There are a variety of ways in which Nasdaq quotes security prices to the public. These levels vary on the amount of information and access they provide to investors.
This type of quote is most often published on the net as a "real-time quote." Level I consists of real-time bid/ask quotes for securities trading on the Nasdaq stock market. This type of access does not disclose who is bidding or asking for the stock, and it does not show how many shares the market maker is looking for. Real-time quotes show the current quote, but it may be from a different lot than what you are trading. Market makers love clients with this type of access because it doesn't show you the order sizes, and therefore your order may be passed around or held until market makers can profit from your order.
This type of quotation system is a step up from the Level I. Level II access provides real-time access to the quotations of individual market makers registered in every Nasdaq-listed security as well as the offering or bidding lots that they are looking for. This level of access also gives the name of the market maker looking to trade the stock. It allows traders to see what market makers are showing the most interest in a stock and to identify the patterns for each market maker. Level II access is available over the internet - but at a cost. This can range in the hundreds of dollars per month depending on the company. For clients placing a large number of trades, the firm may waive the access fee because they will make up the costs on your commissions.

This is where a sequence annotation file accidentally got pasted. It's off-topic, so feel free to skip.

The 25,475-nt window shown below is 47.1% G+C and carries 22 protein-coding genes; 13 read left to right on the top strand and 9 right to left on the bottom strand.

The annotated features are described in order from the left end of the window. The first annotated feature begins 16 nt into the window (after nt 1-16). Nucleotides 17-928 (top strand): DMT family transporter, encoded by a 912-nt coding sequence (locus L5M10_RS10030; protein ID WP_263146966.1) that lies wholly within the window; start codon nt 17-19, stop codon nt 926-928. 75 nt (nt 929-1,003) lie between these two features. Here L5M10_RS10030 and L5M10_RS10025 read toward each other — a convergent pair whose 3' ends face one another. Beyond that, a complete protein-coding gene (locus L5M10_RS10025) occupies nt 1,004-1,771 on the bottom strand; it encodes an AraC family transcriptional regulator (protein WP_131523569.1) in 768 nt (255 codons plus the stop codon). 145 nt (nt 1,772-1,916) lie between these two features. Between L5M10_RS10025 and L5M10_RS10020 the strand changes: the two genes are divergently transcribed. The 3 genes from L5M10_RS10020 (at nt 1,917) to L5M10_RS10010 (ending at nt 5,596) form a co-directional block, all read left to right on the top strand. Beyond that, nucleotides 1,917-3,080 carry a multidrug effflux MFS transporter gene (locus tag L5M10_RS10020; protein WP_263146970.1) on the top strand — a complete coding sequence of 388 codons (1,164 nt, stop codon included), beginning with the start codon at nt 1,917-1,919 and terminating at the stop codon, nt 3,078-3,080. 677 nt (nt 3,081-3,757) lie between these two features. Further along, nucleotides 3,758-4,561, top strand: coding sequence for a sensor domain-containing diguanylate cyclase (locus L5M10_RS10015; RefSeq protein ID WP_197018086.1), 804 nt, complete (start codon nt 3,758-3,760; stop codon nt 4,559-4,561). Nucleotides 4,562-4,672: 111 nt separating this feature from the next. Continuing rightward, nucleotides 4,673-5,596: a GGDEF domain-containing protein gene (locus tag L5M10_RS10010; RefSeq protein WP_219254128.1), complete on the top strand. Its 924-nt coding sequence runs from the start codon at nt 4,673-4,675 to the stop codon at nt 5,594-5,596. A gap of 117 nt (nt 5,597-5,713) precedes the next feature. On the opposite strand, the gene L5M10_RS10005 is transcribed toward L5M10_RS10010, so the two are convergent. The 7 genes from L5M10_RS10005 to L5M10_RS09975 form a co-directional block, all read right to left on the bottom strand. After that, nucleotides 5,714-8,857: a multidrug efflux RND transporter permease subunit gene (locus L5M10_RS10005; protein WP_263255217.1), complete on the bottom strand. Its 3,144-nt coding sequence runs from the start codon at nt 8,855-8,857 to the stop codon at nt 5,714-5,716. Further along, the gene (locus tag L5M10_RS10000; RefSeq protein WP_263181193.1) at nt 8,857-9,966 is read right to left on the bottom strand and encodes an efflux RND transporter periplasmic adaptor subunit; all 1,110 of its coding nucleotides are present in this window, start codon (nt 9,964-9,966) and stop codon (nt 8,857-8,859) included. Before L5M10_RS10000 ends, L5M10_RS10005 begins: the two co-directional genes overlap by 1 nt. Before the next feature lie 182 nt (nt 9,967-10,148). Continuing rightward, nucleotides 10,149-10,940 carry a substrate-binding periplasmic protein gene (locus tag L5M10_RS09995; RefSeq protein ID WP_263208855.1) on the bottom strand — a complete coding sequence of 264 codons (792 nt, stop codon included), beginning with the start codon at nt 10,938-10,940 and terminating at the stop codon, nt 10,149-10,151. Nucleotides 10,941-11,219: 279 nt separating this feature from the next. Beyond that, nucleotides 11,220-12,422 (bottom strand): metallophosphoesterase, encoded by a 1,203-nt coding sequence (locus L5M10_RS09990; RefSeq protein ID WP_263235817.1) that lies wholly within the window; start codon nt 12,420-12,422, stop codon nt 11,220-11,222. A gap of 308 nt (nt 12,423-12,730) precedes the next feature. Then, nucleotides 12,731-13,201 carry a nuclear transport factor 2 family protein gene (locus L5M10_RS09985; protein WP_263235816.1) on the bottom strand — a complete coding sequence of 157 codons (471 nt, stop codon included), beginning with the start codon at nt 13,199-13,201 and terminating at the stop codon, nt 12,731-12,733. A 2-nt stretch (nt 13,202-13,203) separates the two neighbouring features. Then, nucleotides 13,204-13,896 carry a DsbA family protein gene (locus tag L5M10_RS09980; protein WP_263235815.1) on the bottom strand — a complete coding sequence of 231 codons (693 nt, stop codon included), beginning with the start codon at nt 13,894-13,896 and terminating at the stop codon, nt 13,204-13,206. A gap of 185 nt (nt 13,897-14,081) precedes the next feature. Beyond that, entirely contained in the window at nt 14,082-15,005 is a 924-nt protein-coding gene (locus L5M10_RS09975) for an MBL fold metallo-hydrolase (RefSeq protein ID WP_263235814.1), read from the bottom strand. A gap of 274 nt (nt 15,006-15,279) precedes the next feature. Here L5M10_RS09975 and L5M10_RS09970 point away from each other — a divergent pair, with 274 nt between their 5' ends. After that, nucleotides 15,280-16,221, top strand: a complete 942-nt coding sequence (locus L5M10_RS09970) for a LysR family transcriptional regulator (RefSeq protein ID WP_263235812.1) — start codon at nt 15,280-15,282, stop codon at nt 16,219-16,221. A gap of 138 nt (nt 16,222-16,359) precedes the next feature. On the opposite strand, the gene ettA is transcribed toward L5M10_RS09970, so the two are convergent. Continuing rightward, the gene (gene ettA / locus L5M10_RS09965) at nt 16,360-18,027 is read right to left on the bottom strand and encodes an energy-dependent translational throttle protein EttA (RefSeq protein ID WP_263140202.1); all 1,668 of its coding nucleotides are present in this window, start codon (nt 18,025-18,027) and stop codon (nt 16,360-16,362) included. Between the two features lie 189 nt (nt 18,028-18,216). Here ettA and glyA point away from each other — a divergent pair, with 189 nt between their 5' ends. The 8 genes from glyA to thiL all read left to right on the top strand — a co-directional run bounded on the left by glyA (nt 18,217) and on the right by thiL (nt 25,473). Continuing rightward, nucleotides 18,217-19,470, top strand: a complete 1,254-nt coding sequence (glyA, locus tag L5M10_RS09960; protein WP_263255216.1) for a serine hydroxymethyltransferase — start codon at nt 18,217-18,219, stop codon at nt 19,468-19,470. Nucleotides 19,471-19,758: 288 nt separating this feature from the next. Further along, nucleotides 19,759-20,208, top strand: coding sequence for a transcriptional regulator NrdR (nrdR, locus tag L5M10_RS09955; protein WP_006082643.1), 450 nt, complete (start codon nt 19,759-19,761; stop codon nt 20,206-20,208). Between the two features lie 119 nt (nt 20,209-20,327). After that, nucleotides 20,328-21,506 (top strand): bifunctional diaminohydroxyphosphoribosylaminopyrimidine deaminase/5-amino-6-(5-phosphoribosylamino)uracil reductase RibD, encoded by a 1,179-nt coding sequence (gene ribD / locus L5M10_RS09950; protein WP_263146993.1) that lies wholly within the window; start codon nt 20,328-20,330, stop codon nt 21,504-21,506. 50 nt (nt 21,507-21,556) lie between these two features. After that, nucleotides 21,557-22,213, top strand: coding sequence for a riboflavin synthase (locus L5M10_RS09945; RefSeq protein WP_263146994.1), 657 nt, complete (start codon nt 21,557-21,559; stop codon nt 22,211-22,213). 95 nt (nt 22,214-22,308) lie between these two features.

This is a trading service consisting of everything in Level II plus the ability to enter quotes, execute orders and send information. This service is restricted to NASD member firms that function as registered market makers. Level III allows you to enter bid/ask quotes as the trades are being executed right in front of you. It is the fastest way to execute a trade and is typically found only on the trading floors of brokerage firms and market makers.
Next: Electronic Trading: Conclusion »
Table of Contents
- Electronic Trading: Introduction
- Electronic Trading: The Nasdaq Vs. The NYSE
- Electronic Trading: The Role of a Specialist
- Electronic Trading: The Role of a Market Maker
- Electronic Trading: SuperDOT
- Electronic Trading: Electronic Communications Networks (ECNs)
- Electronic Trading: Small Order Execution System (SOES)
- Electronic Trading: Level I, II and III Access
- Electronic Trading: Conclusion
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